MKSAP: 28-year-old man with elevated liver chemistry test result

Test your medicine knowledge with the MKSAP challenge, in partnership with the American College of Physicians.

A 28-year-old man is evaluated in follow-up for elevated liver chemistry test results, which were performed to assess a 3-month history of fatigue. He has no history of liver disease and has not had abdominal pain or fever. His medical history is significant for a 3-year history of diarrhea. Following a physical exam, lab results, and abdominal CT, what is the most appropriate next step in management?

On physical examination, vital signs are normal; BMI is 24. Spider angiomata and jaundice are absent. Abdominal examination reveals hepatomegaly but no splenomegaly or ascites.

Laboratory studies:

Aspartate aminotransferase 87 U/L
Alkaline phosphatase 456 U/L
Total bilirubin 1.2 mg/dL (20.5 µmol/L)
Direct bilirubin 0.4 mg/dL (6.8 µmol/L)

Abdominal CT shows a thickened extrahepatic bile duct but no intrahepatic biliary dilatation and no hepatic or pancreatic mass. Magnetic resonance cholangiopancreatography reveals changes consistent with primary sclerosing cholangitis.

Which of the following is the most appropriate next step in management?

A. Colonoscopy
B. Endoscopic retrograde cholangiopancreatography
C. Liver biopsy
D. Serum IgG4 measurement

MKSAP Answer and Critique

The correct answer is A: Colonoscopy.

The most appropriate next step in management is colonoscopy. Primary sclerosing cholangitis (PSC) is diagnosed by measuring liver enzymes and performing cholangiography. Serum alkaline phosphatase values are 3 to 10 times the upper limit of normal, and serum alanine aminotransferase and aspartate aminotransferase levels are two to three times the upper limit of normal. Serum total bilirubin levels may be normal in 60% of patients. Serum antinuclear and anti-smooth muscle antibodies are present in 20% to 50% of patients, but antimitochondrial antibodies are rarely found in PSC. The gold standard for diagnosis of PSC is cholangiography. Diagnostic findings consist of segmental bile duct fibrosis with saccular dilatation of normal intervening areas, resulting in the characteristic “beads on a string” appearance. Magnetic resonance cholangiopancreatography (MRCP) has been increasingly used and has an overall diagnostic accuracy rate of 90%. This patient’s clinical presentation and cholangiographic findings are consistent with PSC. Eighty percent of patients with PSC have ulcerative colitis. Given this patient’s 3-year history of diarrhea, colonoscopy should be performed to evaluate for ulcerative colitis. Patients with PSC and ulcerative colitis are at increased risk for colon cancer and should receive surveillance. There is no effective medical therapy for PSC. Endoscopic dilatation of biliary strictures and removal of stones may be necessary in patients with progressive cholestasis or symptoms of cholangitis. PSC is generally a progressive disease that often requires liver transplantation.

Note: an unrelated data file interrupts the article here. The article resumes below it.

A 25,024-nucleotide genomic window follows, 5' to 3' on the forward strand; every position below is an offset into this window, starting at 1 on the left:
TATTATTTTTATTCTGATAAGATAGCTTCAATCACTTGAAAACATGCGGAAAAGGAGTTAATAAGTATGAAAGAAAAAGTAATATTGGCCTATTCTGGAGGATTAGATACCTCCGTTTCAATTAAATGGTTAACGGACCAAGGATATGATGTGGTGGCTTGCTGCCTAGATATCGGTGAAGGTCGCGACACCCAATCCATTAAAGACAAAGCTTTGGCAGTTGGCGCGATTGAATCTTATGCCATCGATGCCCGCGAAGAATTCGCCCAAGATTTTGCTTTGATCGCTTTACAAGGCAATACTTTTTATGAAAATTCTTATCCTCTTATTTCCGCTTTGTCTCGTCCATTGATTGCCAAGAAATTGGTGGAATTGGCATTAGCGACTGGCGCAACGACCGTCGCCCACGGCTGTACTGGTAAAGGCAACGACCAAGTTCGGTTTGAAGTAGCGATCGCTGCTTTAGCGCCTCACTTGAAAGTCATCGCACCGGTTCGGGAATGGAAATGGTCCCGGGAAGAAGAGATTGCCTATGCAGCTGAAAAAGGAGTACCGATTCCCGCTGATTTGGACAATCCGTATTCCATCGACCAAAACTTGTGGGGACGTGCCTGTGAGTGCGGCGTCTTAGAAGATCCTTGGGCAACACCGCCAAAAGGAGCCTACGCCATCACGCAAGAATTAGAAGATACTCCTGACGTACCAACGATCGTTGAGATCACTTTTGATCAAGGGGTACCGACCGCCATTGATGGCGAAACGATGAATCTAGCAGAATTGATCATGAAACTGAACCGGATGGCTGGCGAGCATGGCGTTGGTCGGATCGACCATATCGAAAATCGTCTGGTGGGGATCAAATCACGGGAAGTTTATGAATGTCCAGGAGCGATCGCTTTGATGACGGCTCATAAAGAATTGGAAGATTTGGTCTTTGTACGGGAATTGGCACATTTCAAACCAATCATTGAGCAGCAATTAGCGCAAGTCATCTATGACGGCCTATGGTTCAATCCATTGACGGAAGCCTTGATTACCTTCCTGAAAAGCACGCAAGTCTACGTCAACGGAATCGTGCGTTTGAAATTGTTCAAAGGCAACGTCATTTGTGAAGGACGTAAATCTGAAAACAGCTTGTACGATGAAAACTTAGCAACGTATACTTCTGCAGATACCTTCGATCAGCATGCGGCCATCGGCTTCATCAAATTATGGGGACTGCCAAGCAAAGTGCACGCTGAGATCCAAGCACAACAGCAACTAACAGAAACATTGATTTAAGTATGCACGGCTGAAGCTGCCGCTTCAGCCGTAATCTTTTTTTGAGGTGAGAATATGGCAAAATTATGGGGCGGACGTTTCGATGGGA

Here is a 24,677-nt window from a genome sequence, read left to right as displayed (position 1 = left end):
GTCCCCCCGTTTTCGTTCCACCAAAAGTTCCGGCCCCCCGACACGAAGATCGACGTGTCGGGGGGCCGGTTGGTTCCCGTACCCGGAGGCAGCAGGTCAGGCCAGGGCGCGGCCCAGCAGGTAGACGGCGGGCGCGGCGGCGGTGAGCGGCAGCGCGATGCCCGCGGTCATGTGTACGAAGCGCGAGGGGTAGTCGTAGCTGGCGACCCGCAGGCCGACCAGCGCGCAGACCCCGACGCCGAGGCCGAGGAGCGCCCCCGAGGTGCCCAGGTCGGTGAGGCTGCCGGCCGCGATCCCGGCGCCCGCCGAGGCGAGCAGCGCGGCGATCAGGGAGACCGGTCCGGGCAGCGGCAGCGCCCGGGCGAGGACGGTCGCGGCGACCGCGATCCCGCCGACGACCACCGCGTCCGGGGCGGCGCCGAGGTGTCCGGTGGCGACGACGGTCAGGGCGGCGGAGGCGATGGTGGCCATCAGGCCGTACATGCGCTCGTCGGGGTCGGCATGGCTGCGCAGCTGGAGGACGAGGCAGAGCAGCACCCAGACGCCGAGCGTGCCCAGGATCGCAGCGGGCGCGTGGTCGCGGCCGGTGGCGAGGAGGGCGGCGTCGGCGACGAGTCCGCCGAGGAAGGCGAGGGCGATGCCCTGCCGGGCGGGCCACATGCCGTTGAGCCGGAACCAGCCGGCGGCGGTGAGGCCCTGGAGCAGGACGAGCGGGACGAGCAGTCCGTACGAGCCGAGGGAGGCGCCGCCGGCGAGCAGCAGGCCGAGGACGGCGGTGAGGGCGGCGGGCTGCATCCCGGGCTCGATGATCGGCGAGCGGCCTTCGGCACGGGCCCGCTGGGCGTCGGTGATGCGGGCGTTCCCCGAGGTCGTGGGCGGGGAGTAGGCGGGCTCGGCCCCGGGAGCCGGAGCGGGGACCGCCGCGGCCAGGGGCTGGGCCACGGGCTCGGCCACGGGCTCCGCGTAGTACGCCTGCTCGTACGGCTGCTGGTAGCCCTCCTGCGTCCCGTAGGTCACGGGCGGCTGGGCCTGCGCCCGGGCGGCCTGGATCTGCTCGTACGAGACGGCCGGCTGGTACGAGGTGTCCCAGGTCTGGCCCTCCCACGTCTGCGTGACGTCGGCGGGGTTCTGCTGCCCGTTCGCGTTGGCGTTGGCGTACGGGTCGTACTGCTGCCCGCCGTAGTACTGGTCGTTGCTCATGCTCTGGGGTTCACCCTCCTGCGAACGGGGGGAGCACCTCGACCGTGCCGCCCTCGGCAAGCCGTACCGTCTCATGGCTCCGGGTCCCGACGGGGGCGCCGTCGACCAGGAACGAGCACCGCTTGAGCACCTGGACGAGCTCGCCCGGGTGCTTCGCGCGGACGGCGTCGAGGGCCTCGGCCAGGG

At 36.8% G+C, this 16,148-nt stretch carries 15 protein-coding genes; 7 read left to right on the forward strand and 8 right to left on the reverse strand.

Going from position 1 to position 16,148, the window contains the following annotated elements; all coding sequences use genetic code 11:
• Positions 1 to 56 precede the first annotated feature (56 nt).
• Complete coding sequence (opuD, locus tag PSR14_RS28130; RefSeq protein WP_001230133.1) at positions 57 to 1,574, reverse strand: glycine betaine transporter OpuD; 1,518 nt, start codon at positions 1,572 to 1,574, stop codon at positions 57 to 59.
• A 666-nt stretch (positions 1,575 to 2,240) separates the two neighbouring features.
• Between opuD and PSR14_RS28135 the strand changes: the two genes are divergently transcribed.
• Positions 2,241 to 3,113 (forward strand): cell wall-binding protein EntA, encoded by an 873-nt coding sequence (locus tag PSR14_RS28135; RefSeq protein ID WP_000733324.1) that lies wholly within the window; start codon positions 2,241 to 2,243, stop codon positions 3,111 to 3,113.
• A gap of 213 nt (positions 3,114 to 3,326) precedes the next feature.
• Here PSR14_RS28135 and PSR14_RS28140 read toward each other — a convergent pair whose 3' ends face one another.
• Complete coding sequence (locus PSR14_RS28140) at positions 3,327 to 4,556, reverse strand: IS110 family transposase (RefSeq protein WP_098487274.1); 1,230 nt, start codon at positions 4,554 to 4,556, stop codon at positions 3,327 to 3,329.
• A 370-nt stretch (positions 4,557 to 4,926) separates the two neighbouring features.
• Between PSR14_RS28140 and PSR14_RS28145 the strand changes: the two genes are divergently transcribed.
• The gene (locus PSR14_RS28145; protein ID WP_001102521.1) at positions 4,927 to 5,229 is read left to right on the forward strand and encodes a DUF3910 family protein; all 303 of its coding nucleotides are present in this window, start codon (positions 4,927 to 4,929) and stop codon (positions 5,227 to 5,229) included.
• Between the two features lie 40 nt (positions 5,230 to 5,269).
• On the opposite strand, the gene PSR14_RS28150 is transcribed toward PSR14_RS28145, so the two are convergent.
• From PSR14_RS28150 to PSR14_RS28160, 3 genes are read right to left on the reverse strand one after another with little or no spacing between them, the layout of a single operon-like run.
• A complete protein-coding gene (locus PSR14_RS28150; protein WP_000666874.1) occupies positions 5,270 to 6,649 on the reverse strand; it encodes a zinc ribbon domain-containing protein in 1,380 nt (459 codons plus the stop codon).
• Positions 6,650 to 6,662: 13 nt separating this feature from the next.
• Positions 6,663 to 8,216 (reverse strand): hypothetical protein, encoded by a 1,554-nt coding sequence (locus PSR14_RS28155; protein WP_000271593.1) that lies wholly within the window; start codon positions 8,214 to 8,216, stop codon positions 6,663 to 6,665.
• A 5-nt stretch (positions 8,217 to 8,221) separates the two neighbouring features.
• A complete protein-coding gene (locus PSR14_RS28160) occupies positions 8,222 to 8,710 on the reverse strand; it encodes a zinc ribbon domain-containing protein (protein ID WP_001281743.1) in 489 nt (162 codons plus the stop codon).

MRCP has already been performed; endoscopic retrograde cholangiopancreatography (ERCP) will not add any additional useful information to the clinical picture. ERCP will be useful in managing choledocholithiasis, occurring in 10% to 25% of symptomatic patients, and dilatation of dominant strictures, occurring in 5% to 10% of patients.

Liver biopsy is usually not necessary for the diagnosis of PSC. Liver biopsy is required for making a diagnosis of small-duct PSC when cholangiography is normal. Periductal fibrosis with inflammation, bile duct proliferation, and ductopenia are the main histologic findings.

IgG4-associated cholangitis may mimic PSC, but patients will usually have abnormalities in the pancreas on cross-sectional imaging. This patient did not have these findings, so serum IgG4 measurement is not required.

Key Point

  • Eighty percent of patients with primary sclerosing cholangitis have ulcerative colitis.

This content is excerpted from MKSAP 17 with permission from the American College of Physicians (ACP). Use is restricted in the same manner as that defined in the MKSAP 16 Digital license agreement. This material should never be used as a substitute for clinical judgment and does not represent an official position of ACP. All content is licensed to on an “AS IS” basis without any warranty of any nature. The publisher, ACP, shall not be liable for any damage or loss of any kind arising out of or resulting from use of content, regardless of whether such liability is based in tort, contract or otherwise.

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